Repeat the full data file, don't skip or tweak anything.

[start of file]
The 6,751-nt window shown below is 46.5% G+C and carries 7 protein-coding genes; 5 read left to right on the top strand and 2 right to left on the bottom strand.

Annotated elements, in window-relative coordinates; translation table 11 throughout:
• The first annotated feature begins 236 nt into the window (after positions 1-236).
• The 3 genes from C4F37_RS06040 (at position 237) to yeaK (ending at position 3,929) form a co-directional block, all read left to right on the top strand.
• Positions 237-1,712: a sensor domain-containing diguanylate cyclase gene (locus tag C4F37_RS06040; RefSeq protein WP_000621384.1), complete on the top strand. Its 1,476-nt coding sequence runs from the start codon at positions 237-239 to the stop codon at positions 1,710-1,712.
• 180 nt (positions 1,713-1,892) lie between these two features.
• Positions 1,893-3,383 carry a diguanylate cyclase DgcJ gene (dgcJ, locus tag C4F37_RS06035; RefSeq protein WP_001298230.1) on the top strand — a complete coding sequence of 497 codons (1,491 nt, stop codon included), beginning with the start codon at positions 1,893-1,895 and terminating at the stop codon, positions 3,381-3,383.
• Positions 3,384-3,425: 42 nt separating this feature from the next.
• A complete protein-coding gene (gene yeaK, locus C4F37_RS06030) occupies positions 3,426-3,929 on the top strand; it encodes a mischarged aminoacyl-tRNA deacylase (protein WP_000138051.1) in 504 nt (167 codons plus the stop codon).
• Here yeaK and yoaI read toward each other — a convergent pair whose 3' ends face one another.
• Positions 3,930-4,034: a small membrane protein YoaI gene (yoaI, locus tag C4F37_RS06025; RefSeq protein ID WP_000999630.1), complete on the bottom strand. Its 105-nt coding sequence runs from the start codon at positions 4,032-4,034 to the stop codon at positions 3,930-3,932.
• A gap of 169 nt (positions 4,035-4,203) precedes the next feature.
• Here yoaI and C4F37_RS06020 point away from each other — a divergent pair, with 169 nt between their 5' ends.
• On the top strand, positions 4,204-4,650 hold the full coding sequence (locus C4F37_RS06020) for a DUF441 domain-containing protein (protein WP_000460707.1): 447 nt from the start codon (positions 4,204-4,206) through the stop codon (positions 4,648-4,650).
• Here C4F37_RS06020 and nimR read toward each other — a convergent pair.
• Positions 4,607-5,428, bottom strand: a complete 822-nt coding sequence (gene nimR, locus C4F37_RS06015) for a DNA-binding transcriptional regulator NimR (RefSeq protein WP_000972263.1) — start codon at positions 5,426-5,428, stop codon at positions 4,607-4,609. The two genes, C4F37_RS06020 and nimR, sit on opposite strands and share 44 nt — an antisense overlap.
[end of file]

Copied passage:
The 6,751-nt window shown below is 46.5% G+C and carries 7 protein-coding genes; 5 read left to right on the top strand and 2 right to left on the bottom strand.

Annotated elements, in window-relative coordinates; translation table 11 throughout:
• The first annotated feature begins 236 nt into the window (after positions 1-236).
• The 3 genes from C4F37_RS06040 (at position 237) to yeaK (ending at position 3,929) form a co-directional block, all read left to right on the top strand.
• Positions 237-1,712: a sensor domain-containing diguanylate cyclase gene (locus tag C4F37_RS06040; RefSeq protein WP_000621384.1), complete on the top strand. Its 1,476-nt coding sequence runs from the start codon at positions 237-239 to the stop codon at positions 1,710-1,712.
• 180 nt (positions 1,713-1,892) lie between these two features.
• Positions 1,893-3,383 carry a diguanylate cyclase DgcJ gene (dgcJ, locus tag C4F37_RS06035; RefSeq protein WP_001298230.1) on the top strand — a complete coding sequence of 497 codons (1,491 nt, stop codon included), beginning with the start codon at positions 1,893-1,895 and terminating at the stop codon, positions 3,381-3,383.
• Positions 3,384-3,425: 42 nt separating this feature from the next.
• A complete protein-coding gene (gene yeaK, locus C4F37_RS06030) occupies positions 3,426-3,929 on the top strand; it encodes a mischarged aminoacyl-tRNA deacylase (protein WP_000138051.1) in 504 nt (167 codons plus the stop codon).
• Here yeaK and yoaI read toward each other — a convergent pair whose 3' ends face one another.
• Positions 3,930-4,034: a small membrane protein YoaI gene (yoaI, locus tag C4F37_RS06025; RefSeq protein ID WP_000999630.1), complete on the bottom strand. Its 105-nt coding sequence runs from the start codon at positions 4,032-4,034 to the stop codon at positions 3,930-3,932.
• A gap of 169 nt (positions 4,035-4,203) precedes the next feature.
• Here yoaI and C4F37_RS06020 point away from each other — a divergent pair, with 169 nt between their 5' ends.
• On the top strand, positions 4,204-4,650 hold the full coding sequence (locus C4F37_RS06020) for a DUF441 domain-containing protein (protein WP_000460707.1): 447 nt from the start codon (positions 4,204-4,206) through the stop codon (positions 4,648-4,650).
• Here C4F37_RS06020 and nimR read toward each other — a convergent pair.
• Positions 4,607-5,428, bottom strand: a complete 822-nt coding sequence (gene nimR, locus C4F37_RS06015) for a DNA-binding transcriptional regulator NimR (RefSeq protein WP_000972263.1) — start codon at positions 5,426-5,428, stop codon at positions 4,607-4,609. The two genes, C4F37_RS06020 and nimR, sit on opposite strands and share 44 nt — an antisense overlap.